A lot of us spend some time in our lives caring for another human being, whether it's a spouse, children, parents or grandchildren. There are a lot of costs that can add up fast--some that you might not have even considered. I have raised 4 kids, had numerous pets (yes they have hidden costs, too!) and also I have taken care of my mother in her last years. Fortunately, my mother made sure I would be able to care for her without it being a financial burden on me, but I have heard so many stories from others that don't have the emotional support from family let alone the financial support.
There Are Unexpected Ongoing Costs - When you have children, the ongoing costs of diapers, higher grocery bills and medical needs can be overwhelming. They seem to never stop. It is the same way when you care for a parent or take in a sibling you didn't know you were going to be caring for. You need to prepare for your utilities to increase as well. There will be travel expenses at times, education and in some cases legal expenses. One thing that is a growing statistic in this country is grandparents raising their grandchildren. It can truly be a difficult and financially draining situation to be thrown into as well. You may have had your life budgeted a certain way and having new little ones to care for can really change things financially, physically and emotionally.
You Sacrifice Your Needs and Your Work - When you have to take care of someone else, there are a lot of times you will put your own needs aside to be there for your loved one. Going out to dinner and a movie might get put on the back burner more often not only because of cost, but time. It takes a lot of your time to take care of someone else. In fact, you may miss work because you may not have care for your loved one at some point and you will have to be there. Just like when your kids are sick, you have to be available when things come up with others you care for. If you work from home, you still have to divide your time to meet the needs of someone else who depends on you. Even if the person you are caring for has their own job, if you are responsible for them and they need a ride to work because their car broke down, or they forgot something important they need for school, in a family situation you are there when they need you. Caregivers spend about 80 minutes less per day on paid work and 32 percent of caregivers have left a job because of the overwhelming demands of caregiving. Whether its your children or another member you are caring for, a lot of times you learn to adjust, but that learning curve can take a long time and for others, it's can be crushing financially and emotionally.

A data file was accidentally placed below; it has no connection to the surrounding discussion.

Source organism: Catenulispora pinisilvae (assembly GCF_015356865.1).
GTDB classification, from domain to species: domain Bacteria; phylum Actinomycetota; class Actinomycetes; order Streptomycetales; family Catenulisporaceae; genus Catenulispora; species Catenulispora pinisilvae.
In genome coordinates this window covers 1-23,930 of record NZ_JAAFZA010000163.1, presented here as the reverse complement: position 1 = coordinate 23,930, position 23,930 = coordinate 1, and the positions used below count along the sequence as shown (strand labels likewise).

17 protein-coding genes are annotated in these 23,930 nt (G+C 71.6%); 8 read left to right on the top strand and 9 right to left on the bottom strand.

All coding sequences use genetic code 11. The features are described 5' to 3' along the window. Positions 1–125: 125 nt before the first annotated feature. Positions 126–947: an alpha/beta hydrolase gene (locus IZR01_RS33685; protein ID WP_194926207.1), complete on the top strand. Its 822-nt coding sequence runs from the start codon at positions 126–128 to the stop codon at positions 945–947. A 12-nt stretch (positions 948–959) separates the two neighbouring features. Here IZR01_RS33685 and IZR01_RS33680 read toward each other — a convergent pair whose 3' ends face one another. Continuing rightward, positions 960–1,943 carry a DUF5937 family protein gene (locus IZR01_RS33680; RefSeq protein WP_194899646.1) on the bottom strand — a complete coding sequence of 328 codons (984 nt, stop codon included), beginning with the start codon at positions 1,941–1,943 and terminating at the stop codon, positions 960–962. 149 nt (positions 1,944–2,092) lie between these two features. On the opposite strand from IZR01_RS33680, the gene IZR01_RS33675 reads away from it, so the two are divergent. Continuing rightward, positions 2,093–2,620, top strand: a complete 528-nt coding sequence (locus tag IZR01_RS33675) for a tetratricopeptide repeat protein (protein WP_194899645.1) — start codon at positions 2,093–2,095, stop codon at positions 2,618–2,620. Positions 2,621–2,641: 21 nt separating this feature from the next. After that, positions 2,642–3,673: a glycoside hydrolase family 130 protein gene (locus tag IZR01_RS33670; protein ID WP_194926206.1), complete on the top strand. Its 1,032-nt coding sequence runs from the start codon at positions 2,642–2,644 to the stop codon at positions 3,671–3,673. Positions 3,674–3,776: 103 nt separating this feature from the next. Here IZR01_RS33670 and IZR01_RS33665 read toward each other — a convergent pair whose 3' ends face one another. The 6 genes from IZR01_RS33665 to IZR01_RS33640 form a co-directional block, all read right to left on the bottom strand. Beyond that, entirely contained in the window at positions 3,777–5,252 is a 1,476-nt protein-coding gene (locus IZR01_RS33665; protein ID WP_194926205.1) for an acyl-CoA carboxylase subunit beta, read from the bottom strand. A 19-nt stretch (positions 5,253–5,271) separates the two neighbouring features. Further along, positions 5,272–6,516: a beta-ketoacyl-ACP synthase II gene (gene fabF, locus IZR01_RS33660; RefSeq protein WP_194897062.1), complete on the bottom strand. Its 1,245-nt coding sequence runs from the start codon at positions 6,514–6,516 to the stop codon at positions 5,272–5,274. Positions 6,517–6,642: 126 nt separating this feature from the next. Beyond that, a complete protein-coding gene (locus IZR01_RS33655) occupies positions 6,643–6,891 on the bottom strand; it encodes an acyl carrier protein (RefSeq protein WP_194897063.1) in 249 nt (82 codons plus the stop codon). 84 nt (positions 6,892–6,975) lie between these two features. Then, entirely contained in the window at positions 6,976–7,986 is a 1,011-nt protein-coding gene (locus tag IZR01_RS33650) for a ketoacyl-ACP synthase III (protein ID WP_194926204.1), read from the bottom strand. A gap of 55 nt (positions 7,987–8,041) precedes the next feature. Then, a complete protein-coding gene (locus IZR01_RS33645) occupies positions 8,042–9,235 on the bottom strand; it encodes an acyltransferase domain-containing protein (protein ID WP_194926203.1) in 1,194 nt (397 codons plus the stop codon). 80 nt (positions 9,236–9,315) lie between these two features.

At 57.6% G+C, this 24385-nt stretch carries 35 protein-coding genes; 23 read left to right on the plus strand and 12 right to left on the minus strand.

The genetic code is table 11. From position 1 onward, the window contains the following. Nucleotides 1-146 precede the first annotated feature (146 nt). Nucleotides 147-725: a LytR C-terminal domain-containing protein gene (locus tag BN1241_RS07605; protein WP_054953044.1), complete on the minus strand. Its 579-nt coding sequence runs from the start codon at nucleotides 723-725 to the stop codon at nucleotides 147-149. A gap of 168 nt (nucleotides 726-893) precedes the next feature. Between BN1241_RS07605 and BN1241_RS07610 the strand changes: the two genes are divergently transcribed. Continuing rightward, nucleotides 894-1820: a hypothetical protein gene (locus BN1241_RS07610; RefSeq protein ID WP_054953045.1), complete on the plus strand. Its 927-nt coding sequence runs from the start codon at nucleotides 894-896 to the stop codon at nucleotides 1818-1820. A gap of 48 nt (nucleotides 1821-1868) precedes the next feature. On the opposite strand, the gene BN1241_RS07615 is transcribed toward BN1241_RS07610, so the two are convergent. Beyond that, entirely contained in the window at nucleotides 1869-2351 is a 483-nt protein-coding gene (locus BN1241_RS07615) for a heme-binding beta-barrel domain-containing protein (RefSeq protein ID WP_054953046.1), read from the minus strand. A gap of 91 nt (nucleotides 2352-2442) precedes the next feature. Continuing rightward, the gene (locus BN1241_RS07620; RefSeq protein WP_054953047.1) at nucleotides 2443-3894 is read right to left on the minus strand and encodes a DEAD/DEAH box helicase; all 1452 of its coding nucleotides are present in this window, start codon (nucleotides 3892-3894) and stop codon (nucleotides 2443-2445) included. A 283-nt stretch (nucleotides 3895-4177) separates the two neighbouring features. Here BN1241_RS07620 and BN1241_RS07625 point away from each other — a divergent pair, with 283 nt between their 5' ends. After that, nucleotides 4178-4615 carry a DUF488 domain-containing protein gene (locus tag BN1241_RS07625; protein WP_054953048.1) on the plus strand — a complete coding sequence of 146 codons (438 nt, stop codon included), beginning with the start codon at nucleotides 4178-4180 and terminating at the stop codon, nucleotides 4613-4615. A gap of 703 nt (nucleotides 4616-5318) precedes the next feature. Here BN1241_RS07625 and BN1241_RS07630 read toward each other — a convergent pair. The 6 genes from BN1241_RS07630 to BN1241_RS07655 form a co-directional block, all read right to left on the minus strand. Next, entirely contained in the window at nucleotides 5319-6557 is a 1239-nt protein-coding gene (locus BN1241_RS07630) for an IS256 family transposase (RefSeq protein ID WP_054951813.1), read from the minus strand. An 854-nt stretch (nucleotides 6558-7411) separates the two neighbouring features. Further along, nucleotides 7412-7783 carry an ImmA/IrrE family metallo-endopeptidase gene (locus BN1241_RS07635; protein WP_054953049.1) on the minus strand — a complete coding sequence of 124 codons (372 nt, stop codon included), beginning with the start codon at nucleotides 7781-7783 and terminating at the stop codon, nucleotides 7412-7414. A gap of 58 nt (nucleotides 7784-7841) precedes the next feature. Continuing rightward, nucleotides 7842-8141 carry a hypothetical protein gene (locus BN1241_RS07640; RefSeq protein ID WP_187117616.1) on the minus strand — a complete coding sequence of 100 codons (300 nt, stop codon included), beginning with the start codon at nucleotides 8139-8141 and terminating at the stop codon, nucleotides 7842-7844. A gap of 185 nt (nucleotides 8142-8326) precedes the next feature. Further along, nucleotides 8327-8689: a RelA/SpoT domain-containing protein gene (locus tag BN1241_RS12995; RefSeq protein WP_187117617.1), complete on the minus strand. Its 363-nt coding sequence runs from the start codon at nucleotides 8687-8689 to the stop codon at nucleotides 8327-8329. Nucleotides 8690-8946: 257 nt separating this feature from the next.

You Pay Less Attention to Your Health - Along the lines of sacrificing your needs, if you care for someone else a lot of times there are a lot of medical needs they may have, and costs can be high, so you put off going to the doctor when you have the sniffles because of the cost. Also, you may have lack of sleep, or the ability to eat right because you are constantly making sure someone else is sleeping well and eating right. You may find yourself putting off getting a check up, tests you may need or ignore your aches and pains because you are too busy with someone else. All are hard things on your body and your long term health care.
Your Savings Dwindles (or Disappears) - When you are a caregiver, you may find if you aren't prepared for a lot of the hidden costs, you find you will have less money to put into your savings or you may find you are dipping into your savings to meet the needs of the extra costs. This may help you short term to keep on going with your extra costs, however, this could impact your financial future for years to come if you are not careful.
You may not have much chance to prepare for a caregiver situation you may find yourself in. While you may not be financially ahead of the game when it starts, maybe knowing what can happen can help you make a plan to head off some of the issues that you may face. In some instances, you can get some help from your job. Ask HR about any employee benefits aimed at caregivers. Check out government and community resources and be sure to ask for help from others when you need it from family and friends. Sometimes a little help can go a long way in helping you to deal with not only the ongoing costs of caregiving, but the emotional ones as well.--Jen Lush